Metea Valley seeks to establish its identity

Metea Valley seeks to establish its identity
December 12, 2011, 9:05 pm
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Ryan Solomon and Kenny Obendorf are proud members of the first senior class at brand-spanking-new, state-of-the-art Metea Valley High School in Aurora. They are anxious and determined to set a standard for others to follow, to establish a tradition where there is none.

They were freshmen at Waubonsie Valley but were aware that they would move to Metea Valley as sophomores. Everything at the 124.7 million complex was new...teachers, 2,400 students, gym, fieldhouse, weight room, swimming pool, energy, excitement, expectations, school song, school colors, nickname.

Everything but tradition. If you don't inherit it, as at schools like Joliet Catholic or Mount Carmel or Thornton or Wheaton Warrenville South, you have to build it...game by game, year by year.

"Not many people have the opportunity to start off new," Solomon said. "We have the opportunity to start our own tradition. What we do this year will set the tone for future years to come in basketball. Knowing we are competing for a new school and having all our classmates behind us creates a fun atmosphere."

Winning is fun. Metea Valley is 8-0 after Friday's 68-58 victory over Bartlett and Saturday's 55-43 victory over South Elgin. Obendorf scored 22 points against Bartlett and Solomon had 15 against South Elgin. The Mustangs play at Neuqua Valley Friday, then compete at the Hinsdale South Holiday Tournament.

"I knew we had a chance to be 8-0," coach Bob Vozza said. "Expectations are high. Each and every day these seniors are building what Metea is and shaping what the program is going to be.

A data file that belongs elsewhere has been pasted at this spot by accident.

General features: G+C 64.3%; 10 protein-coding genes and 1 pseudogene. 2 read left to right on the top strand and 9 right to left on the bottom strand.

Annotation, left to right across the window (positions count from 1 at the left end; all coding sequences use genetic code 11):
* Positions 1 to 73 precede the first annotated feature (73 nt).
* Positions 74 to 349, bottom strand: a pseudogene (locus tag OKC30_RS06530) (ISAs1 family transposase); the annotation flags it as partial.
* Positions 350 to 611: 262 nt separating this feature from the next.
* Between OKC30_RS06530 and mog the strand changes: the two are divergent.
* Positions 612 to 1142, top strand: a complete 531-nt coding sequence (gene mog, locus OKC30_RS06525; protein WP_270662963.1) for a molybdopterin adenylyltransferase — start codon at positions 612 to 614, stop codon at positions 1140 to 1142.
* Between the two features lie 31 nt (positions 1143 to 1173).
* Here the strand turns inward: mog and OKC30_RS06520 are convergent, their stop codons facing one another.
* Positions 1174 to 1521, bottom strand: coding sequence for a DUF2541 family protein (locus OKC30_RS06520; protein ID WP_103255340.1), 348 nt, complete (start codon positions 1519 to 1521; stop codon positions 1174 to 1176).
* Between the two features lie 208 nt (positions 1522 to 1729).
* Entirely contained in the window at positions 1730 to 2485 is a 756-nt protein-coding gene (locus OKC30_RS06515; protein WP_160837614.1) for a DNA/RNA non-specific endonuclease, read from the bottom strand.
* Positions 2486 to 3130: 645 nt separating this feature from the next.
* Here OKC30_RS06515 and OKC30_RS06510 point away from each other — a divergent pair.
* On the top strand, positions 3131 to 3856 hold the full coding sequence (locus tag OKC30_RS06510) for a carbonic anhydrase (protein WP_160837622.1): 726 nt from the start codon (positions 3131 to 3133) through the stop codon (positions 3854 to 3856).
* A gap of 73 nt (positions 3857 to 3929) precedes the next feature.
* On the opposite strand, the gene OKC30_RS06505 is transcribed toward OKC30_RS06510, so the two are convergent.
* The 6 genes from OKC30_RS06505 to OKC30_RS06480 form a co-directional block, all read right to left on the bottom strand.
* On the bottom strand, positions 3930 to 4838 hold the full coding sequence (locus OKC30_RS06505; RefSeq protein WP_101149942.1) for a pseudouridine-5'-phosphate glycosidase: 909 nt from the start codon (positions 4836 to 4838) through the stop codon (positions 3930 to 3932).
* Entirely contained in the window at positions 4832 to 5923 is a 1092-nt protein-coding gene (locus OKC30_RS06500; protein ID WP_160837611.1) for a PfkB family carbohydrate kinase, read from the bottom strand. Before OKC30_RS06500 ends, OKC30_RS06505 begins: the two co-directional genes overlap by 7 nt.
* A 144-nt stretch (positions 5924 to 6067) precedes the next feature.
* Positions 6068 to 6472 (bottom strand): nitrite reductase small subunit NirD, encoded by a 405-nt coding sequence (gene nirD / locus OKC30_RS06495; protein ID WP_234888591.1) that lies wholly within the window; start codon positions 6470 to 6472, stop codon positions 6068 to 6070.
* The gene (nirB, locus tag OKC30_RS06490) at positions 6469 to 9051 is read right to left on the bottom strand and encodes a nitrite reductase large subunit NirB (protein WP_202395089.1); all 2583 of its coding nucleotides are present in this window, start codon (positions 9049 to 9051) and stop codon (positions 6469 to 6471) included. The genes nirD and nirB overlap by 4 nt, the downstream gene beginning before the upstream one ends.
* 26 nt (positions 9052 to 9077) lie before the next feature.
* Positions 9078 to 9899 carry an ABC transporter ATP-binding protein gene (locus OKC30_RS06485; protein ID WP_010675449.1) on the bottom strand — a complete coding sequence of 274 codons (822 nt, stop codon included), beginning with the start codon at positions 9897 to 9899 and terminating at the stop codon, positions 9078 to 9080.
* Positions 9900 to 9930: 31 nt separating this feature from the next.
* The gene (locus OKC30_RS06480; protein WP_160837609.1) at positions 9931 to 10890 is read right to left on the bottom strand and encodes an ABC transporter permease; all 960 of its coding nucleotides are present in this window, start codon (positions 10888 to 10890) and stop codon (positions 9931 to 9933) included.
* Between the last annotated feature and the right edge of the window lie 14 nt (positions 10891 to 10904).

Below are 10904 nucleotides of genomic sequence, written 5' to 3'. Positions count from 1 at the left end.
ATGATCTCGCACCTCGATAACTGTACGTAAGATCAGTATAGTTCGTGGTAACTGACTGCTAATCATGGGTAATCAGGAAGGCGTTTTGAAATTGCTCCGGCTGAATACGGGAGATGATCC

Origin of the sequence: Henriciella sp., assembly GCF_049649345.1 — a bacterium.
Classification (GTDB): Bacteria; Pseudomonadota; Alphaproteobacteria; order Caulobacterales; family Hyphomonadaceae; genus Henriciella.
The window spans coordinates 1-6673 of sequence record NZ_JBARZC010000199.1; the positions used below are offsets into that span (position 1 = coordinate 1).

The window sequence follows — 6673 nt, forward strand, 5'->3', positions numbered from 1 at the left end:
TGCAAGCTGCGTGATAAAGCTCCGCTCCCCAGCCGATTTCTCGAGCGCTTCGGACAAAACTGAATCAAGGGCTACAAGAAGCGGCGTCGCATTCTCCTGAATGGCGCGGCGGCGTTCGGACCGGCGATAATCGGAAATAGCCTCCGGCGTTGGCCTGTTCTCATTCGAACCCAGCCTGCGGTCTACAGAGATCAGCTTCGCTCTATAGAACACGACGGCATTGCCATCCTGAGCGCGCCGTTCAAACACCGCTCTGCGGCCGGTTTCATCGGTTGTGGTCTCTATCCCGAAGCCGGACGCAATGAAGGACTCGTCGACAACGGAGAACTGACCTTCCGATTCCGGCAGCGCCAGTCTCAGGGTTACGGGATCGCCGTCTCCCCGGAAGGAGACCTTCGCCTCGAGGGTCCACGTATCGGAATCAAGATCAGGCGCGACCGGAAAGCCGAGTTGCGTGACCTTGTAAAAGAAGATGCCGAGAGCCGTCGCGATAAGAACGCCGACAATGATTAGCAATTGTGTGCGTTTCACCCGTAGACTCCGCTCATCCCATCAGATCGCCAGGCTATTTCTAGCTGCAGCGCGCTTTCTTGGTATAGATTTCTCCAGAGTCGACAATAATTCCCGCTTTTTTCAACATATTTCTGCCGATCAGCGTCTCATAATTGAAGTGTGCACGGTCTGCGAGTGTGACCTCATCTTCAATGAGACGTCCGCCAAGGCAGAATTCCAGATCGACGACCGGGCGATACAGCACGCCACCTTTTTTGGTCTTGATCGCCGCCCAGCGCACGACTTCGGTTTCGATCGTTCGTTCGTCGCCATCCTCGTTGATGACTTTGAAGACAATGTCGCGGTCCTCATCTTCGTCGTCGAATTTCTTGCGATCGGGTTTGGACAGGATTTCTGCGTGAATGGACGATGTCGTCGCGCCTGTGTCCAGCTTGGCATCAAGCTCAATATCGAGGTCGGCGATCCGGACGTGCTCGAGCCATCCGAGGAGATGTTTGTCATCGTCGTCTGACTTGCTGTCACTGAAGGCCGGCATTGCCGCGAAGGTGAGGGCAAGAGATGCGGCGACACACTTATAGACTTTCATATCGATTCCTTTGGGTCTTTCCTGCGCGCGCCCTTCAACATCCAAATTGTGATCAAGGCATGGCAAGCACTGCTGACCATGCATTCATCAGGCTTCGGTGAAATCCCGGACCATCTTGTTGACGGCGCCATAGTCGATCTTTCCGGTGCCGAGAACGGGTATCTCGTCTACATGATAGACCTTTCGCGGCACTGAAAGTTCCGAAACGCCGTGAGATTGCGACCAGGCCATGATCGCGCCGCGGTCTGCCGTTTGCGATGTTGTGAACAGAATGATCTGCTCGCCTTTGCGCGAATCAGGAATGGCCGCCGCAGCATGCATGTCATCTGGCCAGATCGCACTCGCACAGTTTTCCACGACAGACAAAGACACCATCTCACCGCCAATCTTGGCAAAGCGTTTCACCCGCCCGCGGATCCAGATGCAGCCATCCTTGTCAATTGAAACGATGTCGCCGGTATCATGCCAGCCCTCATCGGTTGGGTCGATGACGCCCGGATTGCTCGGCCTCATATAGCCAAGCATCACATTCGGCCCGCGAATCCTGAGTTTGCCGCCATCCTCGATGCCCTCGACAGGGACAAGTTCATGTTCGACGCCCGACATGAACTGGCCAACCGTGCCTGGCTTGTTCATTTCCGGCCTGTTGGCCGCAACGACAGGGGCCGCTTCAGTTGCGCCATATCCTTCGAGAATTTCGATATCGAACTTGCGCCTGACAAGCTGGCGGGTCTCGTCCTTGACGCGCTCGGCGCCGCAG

"We put them in big-game situations last year with East Aurora, Neuqua Valley and Waubonsie Valley and they learned to handle pressure. They are building a tradition. This is their team, the first senior group. In the future, we'll be talking about them to younger kids. Their motivation is to build success that others will be building to achieve."

With all five starters and four others returning from last year's squad, Vozza had a solid foundation to build on. Obendorf, a 6-2 senior guard, averages 15 points per game. Solomon, a 6-1 senior guard, averages 12. Milan Bojanic, a 6-4 senior, averages 13.

Other major contributors are 5-10 senior point guard TreSean Mackey, 6-4 junior Sean Davis, 5-10 senior LaShawn Cargo and 6-2 senior Raysean Parker.

"Our strength is pressure man-to-man defense," said Vozza, whose team forced 16 turnovers in the second half against Bartlett. "We can match up with a lot of people."

"It was tough coming in...no upperclassmen, no tradition. But it's just basketball," said Obendorf, who carries a 4.5 grade-point average on a 4.0 scale and scored 35 (out of 36) on his ACT. "A lot of us have been doing this for a long time. We felt we had the talent to compete.